Next we look at the developer story with a sample Sidebar gadget :-)

Gadgets, gadgets, gadgets

Wed, October 11, 2006, 03:54 PM under Windows | Vista
If you didn't know about it, then yes it is true. Our marketeers have managed to name 3 slightly different things with the same name. I can sort of see where they are coming from, since in all 3 cases we are talking about task specifics mini-applets that are not quite full blown applications but are also not web pages so “gadgets” seemed appropriate for each category.

I am talking of course about (note the spelling/casing!)
* live gadgets (web)
* SideShow gadgets (Vista)
* Sidebar gadgets (Vista)

The compatibility between these is not there *yet*. Each has its own API that the other two hosts will not understand. SideShow gadgets are probably more removed from the other two. Live gadgets can be made under certain circumstances to run in Sidebar (via an iframe) but the vice versa story is not as good. I am being vague on the compatibility as I know it will get better in the future and the current story is ever changing. But here I am talking about (in)compatibility when I haven’t introduced each one of them!

* Being a client guy myself, I will not ever mention live gadgets here again (famous last words). To find out more about them visit these pages: 1 , 2 , 3 , 4.

* SideShow is a platform that attracts me hugely but I will refrain from talking about those gadgets until after Tech Ed Europe, in November (I am hoping to own hardware then and, if not, I'll just have to use the emulator - either way, stay tuned!).

* This leaves us with Sidebar gadgets... but that is the subject of my next post :-p

IE7 released to the wild

Wed, October 11, 2006, 09:00 AM under IE7 RSS
Well, not just yet but this month none the less. Everyone will receive Internet Explorer 7.0 via Windows Update (after they accept the EULA).

For web devs this means making sure your web pages work on IE7. It should, as a lot of effort was put into compatibility apparently, but all those CSS improvements and security enhancements (especially “protected mode” on Vista) may break you... who knows (other than you!)

I am not a web dev so I just see this from an end-user's perspective. I have switched to IE7 for a while now. You may think "Yeah, since you can't run IE6 side by side with IE7, obviously you have switched in order to dogfood IE7". Well, yes that is true, but to be perfectly honest with you, I meant that I switched from Firefox. That's right, I am one of the crowds that switched from IE to Firefox just over a year ago and now I have switched back (with my only gripe being no free ad-blocker out of the box, but I might be tempted by an add-on).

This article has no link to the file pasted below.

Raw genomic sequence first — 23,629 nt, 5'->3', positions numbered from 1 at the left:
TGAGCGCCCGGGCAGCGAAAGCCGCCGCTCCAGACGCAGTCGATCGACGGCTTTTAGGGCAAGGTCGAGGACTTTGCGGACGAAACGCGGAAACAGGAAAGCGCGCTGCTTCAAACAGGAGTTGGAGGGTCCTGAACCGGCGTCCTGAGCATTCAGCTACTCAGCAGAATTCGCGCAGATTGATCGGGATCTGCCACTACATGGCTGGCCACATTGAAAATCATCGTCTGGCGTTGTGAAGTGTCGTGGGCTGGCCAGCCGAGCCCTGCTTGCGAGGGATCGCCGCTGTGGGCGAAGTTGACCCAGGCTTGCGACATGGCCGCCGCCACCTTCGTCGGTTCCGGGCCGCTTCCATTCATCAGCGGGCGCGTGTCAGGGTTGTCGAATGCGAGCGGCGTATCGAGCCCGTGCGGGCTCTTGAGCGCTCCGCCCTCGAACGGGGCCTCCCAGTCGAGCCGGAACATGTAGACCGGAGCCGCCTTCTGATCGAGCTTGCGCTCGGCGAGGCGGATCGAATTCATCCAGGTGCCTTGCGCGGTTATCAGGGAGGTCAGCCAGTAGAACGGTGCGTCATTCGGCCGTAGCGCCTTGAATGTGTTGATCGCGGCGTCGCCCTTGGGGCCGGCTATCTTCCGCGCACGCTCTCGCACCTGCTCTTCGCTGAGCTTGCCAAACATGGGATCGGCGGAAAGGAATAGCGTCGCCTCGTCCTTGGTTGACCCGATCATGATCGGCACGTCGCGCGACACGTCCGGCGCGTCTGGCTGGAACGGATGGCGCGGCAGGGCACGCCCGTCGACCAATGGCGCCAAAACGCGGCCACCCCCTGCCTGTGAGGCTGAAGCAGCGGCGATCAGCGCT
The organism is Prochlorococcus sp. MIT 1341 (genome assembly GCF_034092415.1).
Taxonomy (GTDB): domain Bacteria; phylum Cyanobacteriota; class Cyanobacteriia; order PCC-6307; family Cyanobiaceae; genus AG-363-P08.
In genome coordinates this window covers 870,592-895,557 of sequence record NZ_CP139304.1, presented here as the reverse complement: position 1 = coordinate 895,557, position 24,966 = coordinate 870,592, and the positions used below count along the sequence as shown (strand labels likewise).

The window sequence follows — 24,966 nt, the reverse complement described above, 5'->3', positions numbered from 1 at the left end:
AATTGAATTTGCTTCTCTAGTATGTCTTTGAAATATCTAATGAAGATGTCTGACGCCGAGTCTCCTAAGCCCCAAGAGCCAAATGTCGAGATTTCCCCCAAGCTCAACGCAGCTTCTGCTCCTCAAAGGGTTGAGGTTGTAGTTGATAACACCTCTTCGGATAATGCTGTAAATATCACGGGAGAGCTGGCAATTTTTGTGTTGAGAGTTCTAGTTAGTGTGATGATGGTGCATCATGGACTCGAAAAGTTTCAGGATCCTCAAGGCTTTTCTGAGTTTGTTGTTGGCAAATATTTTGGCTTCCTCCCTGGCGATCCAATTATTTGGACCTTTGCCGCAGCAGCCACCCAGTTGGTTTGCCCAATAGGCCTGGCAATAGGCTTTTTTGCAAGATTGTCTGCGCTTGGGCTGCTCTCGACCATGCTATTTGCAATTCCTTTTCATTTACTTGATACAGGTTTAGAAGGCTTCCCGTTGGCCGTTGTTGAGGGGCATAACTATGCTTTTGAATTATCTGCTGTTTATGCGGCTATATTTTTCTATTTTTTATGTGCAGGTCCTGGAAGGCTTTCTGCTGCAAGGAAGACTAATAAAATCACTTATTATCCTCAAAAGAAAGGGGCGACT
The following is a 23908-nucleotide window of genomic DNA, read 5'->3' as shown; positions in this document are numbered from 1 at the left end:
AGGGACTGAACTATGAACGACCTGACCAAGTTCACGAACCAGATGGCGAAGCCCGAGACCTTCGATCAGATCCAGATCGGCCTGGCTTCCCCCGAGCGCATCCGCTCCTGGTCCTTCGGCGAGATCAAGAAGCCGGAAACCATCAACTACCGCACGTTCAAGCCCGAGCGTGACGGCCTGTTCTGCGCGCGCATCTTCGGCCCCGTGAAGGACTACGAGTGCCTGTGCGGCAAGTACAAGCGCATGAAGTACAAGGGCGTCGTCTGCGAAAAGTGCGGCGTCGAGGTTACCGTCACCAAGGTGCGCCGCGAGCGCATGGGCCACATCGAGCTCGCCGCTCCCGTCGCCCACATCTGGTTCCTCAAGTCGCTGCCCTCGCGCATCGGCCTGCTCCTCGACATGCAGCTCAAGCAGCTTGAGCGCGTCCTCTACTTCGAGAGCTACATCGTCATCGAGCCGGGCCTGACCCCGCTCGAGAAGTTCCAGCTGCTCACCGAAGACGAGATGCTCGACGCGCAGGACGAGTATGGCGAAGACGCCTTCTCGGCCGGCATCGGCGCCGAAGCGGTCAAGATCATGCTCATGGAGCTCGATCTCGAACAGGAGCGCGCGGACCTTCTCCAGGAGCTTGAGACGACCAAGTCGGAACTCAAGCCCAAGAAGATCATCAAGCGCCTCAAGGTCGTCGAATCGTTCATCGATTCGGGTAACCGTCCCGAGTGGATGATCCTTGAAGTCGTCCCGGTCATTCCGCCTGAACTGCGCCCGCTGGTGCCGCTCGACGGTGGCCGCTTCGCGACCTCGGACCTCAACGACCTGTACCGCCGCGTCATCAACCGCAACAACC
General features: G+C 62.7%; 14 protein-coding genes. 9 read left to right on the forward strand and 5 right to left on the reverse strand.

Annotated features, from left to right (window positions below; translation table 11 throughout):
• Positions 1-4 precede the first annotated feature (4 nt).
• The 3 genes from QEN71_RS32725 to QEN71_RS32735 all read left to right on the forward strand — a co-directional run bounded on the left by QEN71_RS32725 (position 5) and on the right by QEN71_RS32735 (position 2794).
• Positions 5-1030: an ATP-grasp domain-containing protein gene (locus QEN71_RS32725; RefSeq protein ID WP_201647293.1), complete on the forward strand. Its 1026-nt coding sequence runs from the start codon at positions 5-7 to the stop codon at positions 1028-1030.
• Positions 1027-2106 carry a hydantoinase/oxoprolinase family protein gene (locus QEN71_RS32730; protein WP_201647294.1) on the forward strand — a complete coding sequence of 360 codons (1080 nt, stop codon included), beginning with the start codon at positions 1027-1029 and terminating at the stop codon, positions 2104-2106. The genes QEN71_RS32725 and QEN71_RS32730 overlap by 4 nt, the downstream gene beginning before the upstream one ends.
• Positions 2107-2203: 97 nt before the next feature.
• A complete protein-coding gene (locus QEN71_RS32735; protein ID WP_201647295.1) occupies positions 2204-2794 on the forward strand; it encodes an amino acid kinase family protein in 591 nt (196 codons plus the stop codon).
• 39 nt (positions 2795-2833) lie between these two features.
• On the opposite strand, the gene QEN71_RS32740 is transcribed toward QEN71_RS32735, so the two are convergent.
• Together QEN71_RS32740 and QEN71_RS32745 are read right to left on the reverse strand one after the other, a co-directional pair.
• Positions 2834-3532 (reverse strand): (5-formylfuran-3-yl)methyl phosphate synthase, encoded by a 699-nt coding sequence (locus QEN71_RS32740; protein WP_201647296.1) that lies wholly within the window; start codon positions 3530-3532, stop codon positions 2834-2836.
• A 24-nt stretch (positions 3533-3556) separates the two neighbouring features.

The main thing firefox gave me is now present in IE7: Tabbed browsing (and it is done a lot better IMO with closing/newing/previewing hitting the sweet spot).

Other things I like are the RSS integration (inc. RSS platform), easy page zooming, printing now does the right thing by default and integrated search that lets me add custom search providers e.g. I've added one that searches my blog:

The other thing, which is quite significant, is that IE7 just seems a lot faster (I wonder if someone can prove that for me please, I just know it is true).

Of course, there are websites out there doing stupid things like checking if they recognise the browser. In other words, an idiotic person wrote code that says "I explicitly recognise IE6 and support it, but anything else that will come in the future I will just not render and give out a silly message". As you can probably tell by the emotion in my statement, I have been dealing with such a 3rd party crap website to order my company car... anyway... if you are in that scenario too, you can always spoof the website by using this user agent tool (even more useful on Vista where there seems to be no way to remove IE7+).

Bottom line... try IE7 if you haven't already... you will like it (screenshot in my previous blog post).

I hate to make all this sound like an advert, but see it as my way of saying "thank you" to the IE team for a product I genuinely like!


Tue, October 10, 2006, 02:25 PM under Windows | Vista
Whenever I talk about the Vista enhancements in Windows Error Reporting, I am surprised to discover the number of devs that ask me "What is winqual?”

You know how sometimes an application crashes and then you hit that "send" button in the dialog that pops up? Well guess where it sends those reports (which can include your own diagnostics!).

That isn't just "a server that Microsoft uses to diagnose potential system issues". It is a server with data about *your* application, waiting for *you* to examine that data. Simply go register for free on winqual.

If you fix a bug and want to update all those users that have been hitting "send", how do you update them? Yup, winqual again. Trust me; it will make them happy :)

So what are you waiting for, use the Vista enhancements, register with winqual for free, examine the bug reports, and update your users with the solution. Let me hear you repeat after me (am I taking this too far?):
"I am off to"

Vista Shell revealed

Mon, October 9, 2006, 03:23 PM under Links